(WXYZ) – Smartphone use is ever present in our society and now it appears to be reshaping the way we think. And possibly not in a good way – a recent study is now linking frequent use to ADHD in teens.
First of all, I don’t want parents to panic. Yes, this study that took place over 2 years showed teens’ heavy use of digital media may increase their odds of developing symptoms of attention-deficit/hyperactivity disorder or ADHD. But the researchers are not sure if the use of digital devices created these symptoms or if these kids would have developed the symptoms regardless -and then spent more time on social media, watching streaming videos or playing games because they crave that kind of stimulation. So more research is definitely needed before we can say smartphone use causes ADHD symptoms. But I believe it’s something for parents to be very aware of when it comes to kids and media use.
I asked on our WXYZ Facebook page if parents thought digital devices affected their kid’s health. And I got a lot of interesting and concerning feedback from parents. Nicole Ward posted that media use “does has an impact. Mostly on behavior. My kids get agitated when they play on them more, it becomes an addictive behavior when I take them away.” And Milisa Gacaferi also posted “My 6yr craves the phone. (He) plays games like granny or watches YouTube. He has to earn time though”. I can relate to these Moms as my kids also love their media time as well. But it’s important that we place reasonable limits on what our kids can do. Research has found that media does affect their health and can influence their beliefs and behaviors when it comes to violence, aggression, eating disorders, substance abuse, and obesity. And now this new study finds it may also lead to problems with focus, attention, and more difficulty when it comes to controlling impulses. So it’s important for parents to be involved and talk to your kids about healthy limits on screen time.
Recent studies have also indicated that ADHD may develop in adulthood, learn more here.
1. Parents and caregivers need to set time limits that are age appropriate but there are no “one-size fits all” as not all screen time is created equal. Media use should be balanced with getting the right amount of sleep each night (8-14 hours depending on age), being physically active (1 hour per day is recommended), having enough time for homework and also engage in any family activities.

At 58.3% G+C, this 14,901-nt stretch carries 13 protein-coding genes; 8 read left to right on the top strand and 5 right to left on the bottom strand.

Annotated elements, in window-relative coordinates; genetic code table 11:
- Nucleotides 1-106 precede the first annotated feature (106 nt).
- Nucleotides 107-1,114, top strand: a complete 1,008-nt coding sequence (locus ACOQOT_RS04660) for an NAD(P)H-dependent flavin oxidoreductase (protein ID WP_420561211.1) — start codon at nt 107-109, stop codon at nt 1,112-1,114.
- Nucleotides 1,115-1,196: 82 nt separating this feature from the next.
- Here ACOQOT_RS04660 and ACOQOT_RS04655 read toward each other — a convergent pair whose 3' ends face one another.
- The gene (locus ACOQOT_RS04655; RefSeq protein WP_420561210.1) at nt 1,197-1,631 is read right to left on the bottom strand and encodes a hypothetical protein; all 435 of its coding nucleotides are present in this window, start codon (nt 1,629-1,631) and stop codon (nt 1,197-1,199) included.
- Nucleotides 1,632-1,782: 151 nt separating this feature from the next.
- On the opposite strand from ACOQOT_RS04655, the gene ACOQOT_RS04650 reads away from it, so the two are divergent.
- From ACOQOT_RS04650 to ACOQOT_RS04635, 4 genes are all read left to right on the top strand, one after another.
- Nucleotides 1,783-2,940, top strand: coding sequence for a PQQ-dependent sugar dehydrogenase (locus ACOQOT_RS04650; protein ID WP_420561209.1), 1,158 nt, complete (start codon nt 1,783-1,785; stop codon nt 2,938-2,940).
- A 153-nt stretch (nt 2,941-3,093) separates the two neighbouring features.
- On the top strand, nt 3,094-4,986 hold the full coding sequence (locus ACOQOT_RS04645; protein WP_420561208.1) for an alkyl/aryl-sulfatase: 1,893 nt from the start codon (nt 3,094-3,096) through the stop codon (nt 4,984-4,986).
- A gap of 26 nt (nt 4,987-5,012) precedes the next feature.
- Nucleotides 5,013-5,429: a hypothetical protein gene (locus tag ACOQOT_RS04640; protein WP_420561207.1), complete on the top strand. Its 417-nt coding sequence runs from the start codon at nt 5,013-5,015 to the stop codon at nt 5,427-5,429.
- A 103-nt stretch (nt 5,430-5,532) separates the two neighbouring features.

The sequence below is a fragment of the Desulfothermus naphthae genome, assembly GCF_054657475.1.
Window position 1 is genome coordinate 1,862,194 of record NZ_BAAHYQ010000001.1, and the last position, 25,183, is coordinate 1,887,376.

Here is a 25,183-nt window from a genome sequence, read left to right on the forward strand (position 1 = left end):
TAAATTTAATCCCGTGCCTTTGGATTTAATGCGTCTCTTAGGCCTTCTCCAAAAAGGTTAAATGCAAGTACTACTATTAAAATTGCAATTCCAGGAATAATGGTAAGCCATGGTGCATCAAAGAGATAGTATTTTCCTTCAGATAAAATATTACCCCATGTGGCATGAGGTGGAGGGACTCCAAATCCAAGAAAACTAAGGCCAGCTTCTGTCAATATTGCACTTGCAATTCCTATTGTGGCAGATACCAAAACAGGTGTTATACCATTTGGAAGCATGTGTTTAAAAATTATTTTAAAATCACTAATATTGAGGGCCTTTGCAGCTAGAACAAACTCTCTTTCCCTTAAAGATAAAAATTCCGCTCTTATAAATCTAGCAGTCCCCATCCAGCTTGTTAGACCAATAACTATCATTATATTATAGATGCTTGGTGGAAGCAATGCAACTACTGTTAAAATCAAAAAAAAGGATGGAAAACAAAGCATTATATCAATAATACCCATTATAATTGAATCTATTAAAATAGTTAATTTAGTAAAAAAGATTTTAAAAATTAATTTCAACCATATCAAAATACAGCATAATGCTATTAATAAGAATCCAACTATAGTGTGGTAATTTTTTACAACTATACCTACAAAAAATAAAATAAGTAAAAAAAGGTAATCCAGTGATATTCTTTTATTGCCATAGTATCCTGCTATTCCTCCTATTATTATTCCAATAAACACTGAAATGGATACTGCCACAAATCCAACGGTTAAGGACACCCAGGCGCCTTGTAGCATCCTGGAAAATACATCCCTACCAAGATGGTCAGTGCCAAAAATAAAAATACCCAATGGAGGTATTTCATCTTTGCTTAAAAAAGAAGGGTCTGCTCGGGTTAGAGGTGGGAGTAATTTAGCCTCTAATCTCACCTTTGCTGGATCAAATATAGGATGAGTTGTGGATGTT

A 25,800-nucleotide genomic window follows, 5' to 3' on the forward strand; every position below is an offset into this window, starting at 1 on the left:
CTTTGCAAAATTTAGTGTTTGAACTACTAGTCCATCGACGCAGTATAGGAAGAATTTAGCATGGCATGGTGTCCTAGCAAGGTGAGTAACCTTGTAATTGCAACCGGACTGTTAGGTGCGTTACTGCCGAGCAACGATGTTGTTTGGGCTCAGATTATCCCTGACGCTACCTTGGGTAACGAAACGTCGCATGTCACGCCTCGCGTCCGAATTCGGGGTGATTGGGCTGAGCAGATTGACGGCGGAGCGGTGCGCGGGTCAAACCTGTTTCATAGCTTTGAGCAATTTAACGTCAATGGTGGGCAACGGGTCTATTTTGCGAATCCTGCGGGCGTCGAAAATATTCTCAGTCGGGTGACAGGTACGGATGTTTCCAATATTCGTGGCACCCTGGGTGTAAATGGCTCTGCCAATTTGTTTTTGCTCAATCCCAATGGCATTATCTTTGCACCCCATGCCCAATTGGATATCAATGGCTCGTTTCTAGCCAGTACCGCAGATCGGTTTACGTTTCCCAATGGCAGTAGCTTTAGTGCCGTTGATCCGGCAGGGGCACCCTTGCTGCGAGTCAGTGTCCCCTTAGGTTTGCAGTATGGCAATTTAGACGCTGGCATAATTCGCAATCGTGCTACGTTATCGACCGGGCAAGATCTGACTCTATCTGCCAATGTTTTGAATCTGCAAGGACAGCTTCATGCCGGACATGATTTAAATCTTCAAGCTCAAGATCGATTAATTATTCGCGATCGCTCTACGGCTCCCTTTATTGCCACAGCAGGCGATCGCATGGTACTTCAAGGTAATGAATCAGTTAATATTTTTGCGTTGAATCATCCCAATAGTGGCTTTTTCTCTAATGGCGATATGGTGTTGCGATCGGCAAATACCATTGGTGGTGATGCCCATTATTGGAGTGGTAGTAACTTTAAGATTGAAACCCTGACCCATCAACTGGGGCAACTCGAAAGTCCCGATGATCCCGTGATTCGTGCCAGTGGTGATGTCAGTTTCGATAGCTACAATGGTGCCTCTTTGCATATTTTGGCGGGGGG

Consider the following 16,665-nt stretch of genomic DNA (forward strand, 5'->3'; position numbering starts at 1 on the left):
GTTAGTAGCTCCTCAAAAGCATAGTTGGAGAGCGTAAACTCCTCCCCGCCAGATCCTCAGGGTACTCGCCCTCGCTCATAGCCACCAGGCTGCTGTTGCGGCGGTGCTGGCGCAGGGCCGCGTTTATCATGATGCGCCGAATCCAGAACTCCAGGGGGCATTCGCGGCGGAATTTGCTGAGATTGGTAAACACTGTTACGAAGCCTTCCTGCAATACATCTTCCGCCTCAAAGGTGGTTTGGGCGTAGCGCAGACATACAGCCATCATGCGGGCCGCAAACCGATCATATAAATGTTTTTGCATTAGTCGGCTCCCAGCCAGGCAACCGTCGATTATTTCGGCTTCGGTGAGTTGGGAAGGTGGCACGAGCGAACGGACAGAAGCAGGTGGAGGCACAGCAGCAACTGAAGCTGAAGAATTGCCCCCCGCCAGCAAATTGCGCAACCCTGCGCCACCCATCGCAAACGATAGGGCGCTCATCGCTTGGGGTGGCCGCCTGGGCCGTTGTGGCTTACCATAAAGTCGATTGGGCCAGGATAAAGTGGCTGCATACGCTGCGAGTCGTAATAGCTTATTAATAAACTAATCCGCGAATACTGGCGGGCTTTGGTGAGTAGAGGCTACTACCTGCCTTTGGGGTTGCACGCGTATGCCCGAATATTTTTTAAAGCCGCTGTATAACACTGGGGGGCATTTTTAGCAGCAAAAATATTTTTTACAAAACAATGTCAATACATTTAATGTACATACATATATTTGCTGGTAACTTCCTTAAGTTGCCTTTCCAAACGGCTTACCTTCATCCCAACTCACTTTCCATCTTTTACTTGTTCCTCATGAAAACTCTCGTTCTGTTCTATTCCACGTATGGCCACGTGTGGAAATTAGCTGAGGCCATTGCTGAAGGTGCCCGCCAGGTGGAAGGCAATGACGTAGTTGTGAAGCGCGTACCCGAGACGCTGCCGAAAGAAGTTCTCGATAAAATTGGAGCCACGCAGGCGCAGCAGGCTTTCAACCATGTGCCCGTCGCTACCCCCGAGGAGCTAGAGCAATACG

2. Talk to your children about balance and mindful use of media. Get their input on what they like to do and then set up a media plan using the Family Media Use Plan tool.
3. Watch how your children behave during and after media use. Kids who play violent games or watch violence on TV are more likely to be aggressive, and possibly believe the world is scary and bad things may happen to them or loved ones.
4. Technology is not all bad, it can be a healthy part of childhood and the adolescent years when appropriate boundaries are set. Children can learn positive things like empathy, integrity, teamwork, and tolerance toward folks in different races.
- For children younger than 18 months, avoid use of screen media other than video-chatting. Parents of children 18 to 24 months of age who want to introduce digital media should choose high-quality programming, and watch it with their children to help them understand what they’re seeing.
- For children ages 2 to 5 years, limit screen use to 1 hour per day of high-quality programs. Parents should co-view media with children to help them understand what they are seeing and apply it to the world around them.
- For children ages 6 and older, place consistent limits on the time spent using media, and the types of media, and make sure media does not take the place of adequate sleep, physical activity and other behaviors essential to health.
- Designate media-free times together, such as dinner or driving, as well as media-free locations at home, such as bedrooms.
- Have ongoing communication about online citizenship and safety, including treating others with respect online and offline.
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Data pulled from WXYZ.